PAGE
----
On Nutrition

Odds are that if you have a usual exercise routine, it’s been thrown into some disarray lately. For some, there’s been an upshot to Stay Home, Stay Healthy recommendations. Maybe you discovered that you really don’t miss going to the gym and prefer doing workouts at home. Perhaps less time commuting has created space for more morning yoga and more afternoon walks. For others, the evaporation of gym workouts and group classes is stressful, leading to a swirl of mental questions like: What do I do instead? Am I exercising enough? Am I exercising intensely enough?

Sometimes shaking up a routine — whether intentional or not — opens the door to trying something new. May I suggest exercising intuitively? Intuitive exercise is a mindset rather than a specific form of movement. It involves listening to your body about how it feels and what it needs, and using that information to guide you about the type, intensity and duration of activity that’s right for you — in general, or simply on a given day.

Our bodies are meant to move, but we don’t all need to move in the same way.

Often, we receive — and internalize — the all-or-nothing message that for exercise to “count,” it needs to leave you a sweaty mess. Intuitive exercise is free from these kind of external rules, as well as the arbitrary rules you might make up in your own head. If your inner dialogue says something like, “I have to exercise X days per week for X minutes,” that’s a sign you don’t trust your body to tell you what it needs. Intuitive exercise focuses not on burning calories or changing your body shape, but on how exercise feels and what it does for your physical and mental health. This makes intuitive exercise a form of self-care.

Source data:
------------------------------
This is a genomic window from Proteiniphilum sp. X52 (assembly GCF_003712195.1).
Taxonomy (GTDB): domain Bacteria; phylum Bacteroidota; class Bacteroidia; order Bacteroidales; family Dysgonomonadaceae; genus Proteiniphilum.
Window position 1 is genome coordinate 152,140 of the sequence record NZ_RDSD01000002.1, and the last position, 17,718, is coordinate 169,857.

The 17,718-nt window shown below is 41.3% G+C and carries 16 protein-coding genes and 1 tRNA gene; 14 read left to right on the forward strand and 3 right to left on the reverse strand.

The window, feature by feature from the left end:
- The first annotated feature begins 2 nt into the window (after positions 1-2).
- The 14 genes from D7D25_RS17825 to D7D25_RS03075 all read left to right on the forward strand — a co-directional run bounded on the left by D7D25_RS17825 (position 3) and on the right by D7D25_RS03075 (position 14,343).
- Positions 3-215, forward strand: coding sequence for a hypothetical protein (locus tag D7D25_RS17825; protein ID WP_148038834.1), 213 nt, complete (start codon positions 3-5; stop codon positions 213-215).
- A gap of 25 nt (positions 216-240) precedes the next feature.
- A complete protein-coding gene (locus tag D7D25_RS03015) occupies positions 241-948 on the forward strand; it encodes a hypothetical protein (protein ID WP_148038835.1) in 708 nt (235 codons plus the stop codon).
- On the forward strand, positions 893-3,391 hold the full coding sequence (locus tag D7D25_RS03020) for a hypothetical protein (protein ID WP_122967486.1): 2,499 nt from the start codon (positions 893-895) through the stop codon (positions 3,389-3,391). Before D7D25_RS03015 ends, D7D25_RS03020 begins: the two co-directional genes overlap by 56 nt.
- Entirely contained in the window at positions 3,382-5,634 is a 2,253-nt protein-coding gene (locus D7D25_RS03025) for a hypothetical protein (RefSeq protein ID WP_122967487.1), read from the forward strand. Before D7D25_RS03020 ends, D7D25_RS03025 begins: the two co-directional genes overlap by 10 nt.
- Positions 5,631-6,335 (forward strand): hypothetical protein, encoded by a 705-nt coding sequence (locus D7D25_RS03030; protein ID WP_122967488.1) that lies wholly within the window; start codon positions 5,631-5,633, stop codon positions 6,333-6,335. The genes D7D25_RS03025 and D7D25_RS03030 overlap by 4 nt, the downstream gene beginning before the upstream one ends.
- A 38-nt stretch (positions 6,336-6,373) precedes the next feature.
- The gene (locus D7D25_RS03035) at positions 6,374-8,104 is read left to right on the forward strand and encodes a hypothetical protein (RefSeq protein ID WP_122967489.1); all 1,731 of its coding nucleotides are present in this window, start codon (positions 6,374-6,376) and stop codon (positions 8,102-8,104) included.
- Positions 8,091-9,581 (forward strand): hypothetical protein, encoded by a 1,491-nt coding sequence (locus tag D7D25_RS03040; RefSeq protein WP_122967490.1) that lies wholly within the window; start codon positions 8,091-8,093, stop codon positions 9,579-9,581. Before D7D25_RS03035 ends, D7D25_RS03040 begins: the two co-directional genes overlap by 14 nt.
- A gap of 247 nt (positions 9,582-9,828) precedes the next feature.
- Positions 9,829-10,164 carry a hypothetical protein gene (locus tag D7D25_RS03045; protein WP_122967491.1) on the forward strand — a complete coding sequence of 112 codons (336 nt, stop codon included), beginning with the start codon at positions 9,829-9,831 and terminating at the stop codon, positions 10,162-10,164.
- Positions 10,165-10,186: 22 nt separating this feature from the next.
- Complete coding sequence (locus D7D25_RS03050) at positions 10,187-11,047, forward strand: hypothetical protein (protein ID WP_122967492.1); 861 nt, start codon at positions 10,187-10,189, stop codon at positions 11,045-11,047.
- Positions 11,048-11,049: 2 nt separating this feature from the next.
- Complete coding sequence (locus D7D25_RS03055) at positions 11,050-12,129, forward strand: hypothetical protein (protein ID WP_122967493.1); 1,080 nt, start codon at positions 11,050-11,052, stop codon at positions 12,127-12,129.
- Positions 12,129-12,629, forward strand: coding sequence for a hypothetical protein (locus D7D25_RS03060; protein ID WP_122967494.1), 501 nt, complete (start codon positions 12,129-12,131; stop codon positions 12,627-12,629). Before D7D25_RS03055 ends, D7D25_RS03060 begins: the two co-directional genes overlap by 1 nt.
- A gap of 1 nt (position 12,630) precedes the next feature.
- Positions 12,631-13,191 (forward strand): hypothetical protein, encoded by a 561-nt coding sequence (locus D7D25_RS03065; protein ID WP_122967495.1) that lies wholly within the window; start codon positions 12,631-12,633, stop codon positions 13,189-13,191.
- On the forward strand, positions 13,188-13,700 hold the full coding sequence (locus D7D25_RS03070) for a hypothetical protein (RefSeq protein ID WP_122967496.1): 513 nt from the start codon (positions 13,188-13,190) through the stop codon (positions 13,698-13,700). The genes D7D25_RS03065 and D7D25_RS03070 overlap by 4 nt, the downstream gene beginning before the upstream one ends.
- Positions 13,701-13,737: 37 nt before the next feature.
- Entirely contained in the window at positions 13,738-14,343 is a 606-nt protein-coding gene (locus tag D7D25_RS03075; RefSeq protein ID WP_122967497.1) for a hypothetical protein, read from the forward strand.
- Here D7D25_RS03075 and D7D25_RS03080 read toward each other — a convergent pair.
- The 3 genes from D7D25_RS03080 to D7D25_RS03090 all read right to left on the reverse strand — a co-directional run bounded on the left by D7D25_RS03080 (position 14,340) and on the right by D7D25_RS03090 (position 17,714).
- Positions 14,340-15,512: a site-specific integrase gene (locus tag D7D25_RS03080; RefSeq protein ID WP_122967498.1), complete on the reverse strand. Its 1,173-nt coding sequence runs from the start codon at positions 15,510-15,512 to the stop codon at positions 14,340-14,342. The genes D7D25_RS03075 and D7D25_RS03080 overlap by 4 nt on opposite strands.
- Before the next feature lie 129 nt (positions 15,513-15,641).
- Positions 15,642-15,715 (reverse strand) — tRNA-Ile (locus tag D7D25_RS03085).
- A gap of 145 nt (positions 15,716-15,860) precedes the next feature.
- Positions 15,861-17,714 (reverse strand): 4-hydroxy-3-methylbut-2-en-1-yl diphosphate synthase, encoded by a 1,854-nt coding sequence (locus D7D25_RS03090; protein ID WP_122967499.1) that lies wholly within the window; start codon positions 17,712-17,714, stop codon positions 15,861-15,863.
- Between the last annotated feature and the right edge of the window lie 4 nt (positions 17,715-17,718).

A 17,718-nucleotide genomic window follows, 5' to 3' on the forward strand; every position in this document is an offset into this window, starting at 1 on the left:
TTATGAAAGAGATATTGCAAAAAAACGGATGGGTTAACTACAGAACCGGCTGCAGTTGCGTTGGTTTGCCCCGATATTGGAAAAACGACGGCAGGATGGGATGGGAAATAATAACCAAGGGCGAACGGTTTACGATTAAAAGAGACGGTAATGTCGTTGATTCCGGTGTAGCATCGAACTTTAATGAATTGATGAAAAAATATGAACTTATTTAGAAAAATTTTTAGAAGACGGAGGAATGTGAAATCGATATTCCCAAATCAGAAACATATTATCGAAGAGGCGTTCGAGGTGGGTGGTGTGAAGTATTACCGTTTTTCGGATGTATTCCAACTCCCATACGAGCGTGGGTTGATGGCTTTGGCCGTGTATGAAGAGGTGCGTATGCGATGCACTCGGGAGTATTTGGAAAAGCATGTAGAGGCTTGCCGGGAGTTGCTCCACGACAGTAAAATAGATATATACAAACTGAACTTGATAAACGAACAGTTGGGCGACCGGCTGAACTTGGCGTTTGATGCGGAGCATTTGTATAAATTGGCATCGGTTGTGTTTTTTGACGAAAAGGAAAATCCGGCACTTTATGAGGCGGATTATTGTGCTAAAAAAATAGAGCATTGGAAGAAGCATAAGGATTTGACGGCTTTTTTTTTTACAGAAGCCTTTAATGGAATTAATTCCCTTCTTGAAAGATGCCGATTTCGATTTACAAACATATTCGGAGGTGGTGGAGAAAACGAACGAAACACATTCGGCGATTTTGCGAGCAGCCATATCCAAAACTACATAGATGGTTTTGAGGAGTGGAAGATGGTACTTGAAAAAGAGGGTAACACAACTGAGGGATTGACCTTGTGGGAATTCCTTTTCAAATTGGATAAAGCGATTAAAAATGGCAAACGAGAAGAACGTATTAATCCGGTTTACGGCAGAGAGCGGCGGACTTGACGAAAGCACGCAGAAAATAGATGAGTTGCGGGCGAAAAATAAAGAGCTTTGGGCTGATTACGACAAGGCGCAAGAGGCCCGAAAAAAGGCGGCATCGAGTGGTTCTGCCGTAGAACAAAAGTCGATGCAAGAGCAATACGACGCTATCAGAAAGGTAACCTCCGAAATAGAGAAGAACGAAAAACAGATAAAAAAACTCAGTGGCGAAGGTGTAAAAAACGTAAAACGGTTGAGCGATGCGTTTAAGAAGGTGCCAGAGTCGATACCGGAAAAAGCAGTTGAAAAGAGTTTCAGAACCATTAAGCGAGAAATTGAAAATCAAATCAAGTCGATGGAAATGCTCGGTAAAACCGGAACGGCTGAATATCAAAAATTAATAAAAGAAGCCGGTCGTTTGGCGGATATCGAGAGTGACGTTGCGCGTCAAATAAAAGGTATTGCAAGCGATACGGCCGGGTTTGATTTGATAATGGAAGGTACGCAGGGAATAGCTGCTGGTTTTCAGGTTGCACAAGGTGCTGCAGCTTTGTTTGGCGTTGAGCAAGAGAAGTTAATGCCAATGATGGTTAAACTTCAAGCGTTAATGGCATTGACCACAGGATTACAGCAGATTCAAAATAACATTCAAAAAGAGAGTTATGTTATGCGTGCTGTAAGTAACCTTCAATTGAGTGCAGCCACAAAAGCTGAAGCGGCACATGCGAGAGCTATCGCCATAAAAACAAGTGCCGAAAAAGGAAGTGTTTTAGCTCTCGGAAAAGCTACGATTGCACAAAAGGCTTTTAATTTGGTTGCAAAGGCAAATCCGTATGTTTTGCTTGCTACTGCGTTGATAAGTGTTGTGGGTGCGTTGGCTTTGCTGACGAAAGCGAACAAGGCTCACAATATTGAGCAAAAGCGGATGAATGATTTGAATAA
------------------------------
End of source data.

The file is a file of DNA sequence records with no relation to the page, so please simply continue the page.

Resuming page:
As an intuitive exerciser, you might ask yourself, “What kind of movement would benefit my body today? What kind of movement do I feel like doing?” For example, if you go on a day hike or spend the day doing intense gardening, then doing some gentle yoga or going on a leisurely walk may be just the ticket the next day, when you wake up feeling a bit stiff or sore.

Which brings me to another benefit: Because you are listening to what your body is telling you, you are more likely to notice the difference between normal muscle soreness and signs of injury (“it hurts” vs. “I’m hurt”), so you are less likely to risk a serious injury from pushing yourself too hard.

Part of exercising intuitively is choosing forms of activity that you enjoy — rather than exercise you dislike — so you exercise because you want to, not because you “have” to. Rather than leaving you tired, sore or cranky, your chosen activities reduce stress and increase your energy while helping you feel stronger, sleep better and generally feel good in your skin. It helps to have a variety of activities to select from as your mood, and energy level, strikes you.

What if your intuition tells you to lounge on the couch instead of unrolling your yoga mat or lacing up your walking shoes? Part of intuitive exercise is thinking forward to how you want to feel, not only what you want in this instant. If you know that doing some yoga, or going for that walk, will leave you feeling calm, refreshed and energized, than that’s worth breaking free of your inertia!